Best Times To Shock Your Pool

The best times to shock your pool vary depending on usage and the time of year. Follow along as we explore the best times to treat your pool with shock. 

Right When You Open It

Understandably, the water will typically be quite dirty and cloudy when you open your pool in the spring or summer. That’s why it’s such a critical time to shock your pool and start the season off on the right foot. This will eliminate bacteria and algae that have built up since you closed the pool.

Simply shock your pool once you open it and stick to a weekly schedule after that. It’s also a great idea to scrub the walls of your pool and regularly test the chlorine and pH levels. 

After A Pool Party

Nothing is more fun than a summer pool party with friends and family. However, the water quality will suffer if you don’t shock your pool afterwards. The combination of sweat, skin oil, sunscreen, bug spray, and other contaminants will quickly make the water dirty. 

That said, you should never shock your pool right before a pool party because of the high chlorine count. You must wait 24 hours to swim in a pool after shocking it. Otherwise, the excessive chlorine can irritate your skin and eyes. 

Weather Changes

Weather changes may make you want to swim, but they can also negatively affect the water in a pool. This includes everything from excessive rain to a big temperature spike. Hot pool water is both uncomfortable and gross because of bacteria.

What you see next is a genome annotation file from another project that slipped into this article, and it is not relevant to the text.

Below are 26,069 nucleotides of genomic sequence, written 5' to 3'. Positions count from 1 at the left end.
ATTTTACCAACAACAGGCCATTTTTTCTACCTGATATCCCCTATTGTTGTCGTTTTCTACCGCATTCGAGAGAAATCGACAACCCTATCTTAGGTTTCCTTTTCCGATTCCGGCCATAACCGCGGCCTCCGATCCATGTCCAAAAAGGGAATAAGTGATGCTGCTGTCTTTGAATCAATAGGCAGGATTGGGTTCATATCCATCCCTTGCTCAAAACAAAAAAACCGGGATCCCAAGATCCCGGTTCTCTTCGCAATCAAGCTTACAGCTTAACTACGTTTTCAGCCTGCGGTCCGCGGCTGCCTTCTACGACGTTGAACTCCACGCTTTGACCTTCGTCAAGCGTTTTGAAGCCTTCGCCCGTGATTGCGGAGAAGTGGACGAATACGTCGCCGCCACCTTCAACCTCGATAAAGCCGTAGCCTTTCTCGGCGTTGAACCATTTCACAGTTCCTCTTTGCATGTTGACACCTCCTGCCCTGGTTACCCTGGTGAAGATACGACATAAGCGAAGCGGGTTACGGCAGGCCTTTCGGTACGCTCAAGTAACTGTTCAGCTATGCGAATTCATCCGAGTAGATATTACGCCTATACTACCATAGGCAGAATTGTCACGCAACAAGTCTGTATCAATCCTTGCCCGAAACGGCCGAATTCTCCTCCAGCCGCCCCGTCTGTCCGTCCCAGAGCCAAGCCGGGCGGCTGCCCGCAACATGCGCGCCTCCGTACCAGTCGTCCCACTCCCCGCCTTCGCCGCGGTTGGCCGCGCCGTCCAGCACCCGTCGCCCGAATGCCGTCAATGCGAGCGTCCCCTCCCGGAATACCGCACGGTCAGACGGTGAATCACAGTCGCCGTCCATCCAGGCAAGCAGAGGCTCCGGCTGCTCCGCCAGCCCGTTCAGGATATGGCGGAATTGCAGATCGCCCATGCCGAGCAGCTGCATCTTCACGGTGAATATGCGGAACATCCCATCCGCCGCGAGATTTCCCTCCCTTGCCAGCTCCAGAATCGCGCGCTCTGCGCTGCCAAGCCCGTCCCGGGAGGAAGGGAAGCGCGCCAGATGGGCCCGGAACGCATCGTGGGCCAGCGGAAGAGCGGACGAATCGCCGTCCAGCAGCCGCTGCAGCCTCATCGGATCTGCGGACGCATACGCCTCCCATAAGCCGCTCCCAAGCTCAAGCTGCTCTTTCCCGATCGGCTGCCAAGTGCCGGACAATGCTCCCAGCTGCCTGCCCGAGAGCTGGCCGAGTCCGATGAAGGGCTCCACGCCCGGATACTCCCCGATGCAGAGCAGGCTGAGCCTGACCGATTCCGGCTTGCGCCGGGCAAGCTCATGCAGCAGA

Bacteria thrive in hot pool water, and algae can even spread if you don’t shock the water. Rain also affects water quality because of contaminants and air pollution. That’s why you may notice your pool looks cloudy and smells weird after heavy rain. 

Can You Shock Your Pool Too Much?

You can shock your pool too much, and that makes it dangerous to swim in. Shocking your pool too much can raise the chlorine level to 5 parts per million (ppm), and that’s unsafe. This is common for people who shock their pools more than once per week. 

You can’t safely swim in an overly chlorinated pool until you reduce the chlorine level. Replace 1/3rd to ½ of the water in your pool if it has too much chlorine. You can also treat the water with chlorine neutralizers to make it safe to swim. 

Summing It Up

Shock your pool no more than once per week, as you may accidentally add too much chlorine to the water. It helps to shock your pool right away when you open it for the season, and anytime it rains heavily or gets hot for a few days. Keep test strips at home and shock the water if the chlorine is under 1.0 parts per million. 

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Nick Durante
Nick Durante

Nick Durante is a professional writer with a primary focus on home improvement. When he is not writing about home improvement or taking on projects around the house, he likes to read and create art. He is always looking towards the newest trends in home improvement.